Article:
The workpackage of the EUCLID project dealing with the assessment of new methods in IPM has generated a lot of results during these last two years (WP2). Biological control techniques are various: it can use products extracted from plants but also insects (macro-biocontrol agents) or fungi and bacteria (micro-biocontrol agents).


Within the EUCLID project, partners found promising results about the use of a predator from the mirid bugs family against the tomato leaf miner in tomato plant. Its efficiency was found to be higher than a previously used mirid bug, which makes it interesting to use in IPM. Another insect species was found to be efficient against the tomato leaf miner, a parasitoid that reduced consequently the leaf miner population in tomato crops. Micro-biocontrol agents developed by the company Agri New Tech (ANT, partner in EUCLID) were efficient against various soil and air-borne pathogens in tomato, grape and lettuce crops. ANT also developed a fortified compost in order to control soil-borne pathogens that has been proved to be very efficient by project partners working on tomato pathogens.

New techniques are also developed within EUCLID at the University of Ghent focusing on the designing and testing gene specific dsRNAs against target pests (trips, whitefly and tomato moth). This technique has already been proved to be efficient against a key pest in corn and is tested as a pesticide in the project against trips, whitefly and the tomato leaf miner. First results show the efficiency of the technique against trips and tomato leaf miner. The same partners working in this workpackage also found an efficient delivery product based on corn powder in entomovectoring technique which principle is to spread micro-biocontrol agents through the pollination activity of the bumblebees. The final goal will be to combine this technique with newly find micro-biological control agents.

Another new technique developed by the company Oxitec (partner in EUCLID) is the production of sterile insects that already have been proved to be efficient in the reduction of mosquito populations. The UK company focused its research on developing cabbage moth sterile males which was successful. The goal now is to produce these insects in high quantities in order to spread it into the fields.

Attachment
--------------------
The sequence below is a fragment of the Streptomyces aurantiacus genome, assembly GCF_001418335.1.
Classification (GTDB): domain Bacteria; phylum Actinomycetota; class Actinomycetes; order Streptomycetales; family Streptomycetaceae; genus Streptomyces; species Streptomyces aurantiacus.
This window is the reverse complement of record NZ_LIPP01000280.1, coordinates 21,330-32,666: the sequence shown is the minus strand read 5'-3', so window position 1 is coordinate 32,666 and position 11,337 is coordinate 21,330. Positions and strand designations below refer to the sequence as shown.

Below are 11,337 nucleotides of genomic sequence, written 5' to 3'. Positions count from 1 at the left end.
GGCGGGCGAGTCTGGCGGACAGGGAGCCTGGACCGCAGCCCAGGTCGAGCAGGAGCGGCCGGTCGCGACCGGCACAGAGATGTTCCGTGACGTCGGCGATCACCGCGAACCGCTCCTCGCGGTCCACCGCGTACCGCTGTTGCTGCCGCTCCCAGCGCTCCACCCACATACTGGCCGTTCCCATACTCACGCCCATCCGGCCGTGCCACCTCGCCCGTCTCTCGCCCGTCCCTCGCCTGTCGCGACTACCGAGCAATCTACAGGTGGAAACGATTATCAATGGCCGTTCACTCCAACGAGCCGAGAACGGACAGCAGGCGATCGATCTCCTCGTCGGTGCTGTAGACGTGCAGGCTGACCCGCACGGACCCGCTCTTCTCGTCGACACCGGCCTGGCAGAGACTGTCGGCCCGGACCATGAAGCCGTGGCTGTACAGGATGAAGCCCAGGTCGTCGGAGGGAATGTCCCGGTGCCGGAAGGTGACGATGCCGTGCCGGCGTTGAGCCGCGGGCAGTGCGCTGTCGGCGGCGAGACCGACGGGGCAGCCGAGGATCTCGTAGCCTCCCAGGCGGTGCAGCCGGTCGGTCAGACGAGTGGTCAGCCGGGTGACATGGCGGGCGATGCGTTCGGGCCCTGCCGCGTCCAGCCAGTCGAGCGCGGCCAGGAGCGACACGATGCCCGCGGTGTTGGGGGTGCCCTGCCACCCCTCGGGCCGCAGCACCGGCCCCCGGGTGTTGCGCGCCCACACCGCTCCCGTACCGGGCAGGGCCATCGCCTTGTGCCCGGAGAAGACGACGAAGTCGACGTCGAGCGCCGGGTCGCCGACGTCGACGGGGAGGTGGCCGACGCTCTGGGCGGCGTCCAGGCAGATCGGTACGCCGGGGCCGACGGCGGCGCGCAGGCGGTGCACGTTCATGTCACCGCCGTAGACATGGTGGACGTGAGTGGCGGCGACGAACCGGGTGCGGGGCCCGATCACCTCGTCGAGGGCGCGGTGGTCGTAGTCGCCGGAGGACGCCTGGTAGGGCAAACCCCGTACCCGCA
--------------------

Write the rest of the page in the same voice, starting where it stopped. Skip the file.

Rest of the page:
Finally, the EUCLID consortium focused its research on the effect of plant richness and environment on the presence of naturally occurring predators and parasitoids. Some of the partners work on crop richness design which has been proved to increase the yields of tomato crops and the parasitism rates of aphids. Other studies also show the importance of calendula flowers presence around tomato greenhouses on the presence of a key predator of whitefly and tomato moths.

Overall, promising results have been found to efficiently reduce the impact of key pests and pathogens on tomato, grape and lettuce – the three crops of EUCLID project. These techniques will be tested in 2018 in field work program which will be carried out in WP4 and will soon be presented in different workshops where stakeholders will be invited.


Please visit the WP2 section for more detailed info about the single research projects.


polycultural design  
Pictures of cultural designs enhancing the plant richness: on the left picture is shown the polycultural design developed by the Chinese Academy of Agricultural Sciences (CAAS, China) and the National Institute of Research in Agronomy (INRA, France) to assess the effect of crop richness on naturally occurring biocontrol agents. The picture on the right shows clover bands between the vine rows used as banker plant in the French Institute of Vine (IFV, France).  
Hive used in entomovectoring technique developed by the University of Ghent (UGent, Belgium).  
Pictures of the tomato leaf miner parasitoid (two pictures on the left) and a dicyphus species (right) effective in controlling Tuta absoluta population in tomato greenhouses.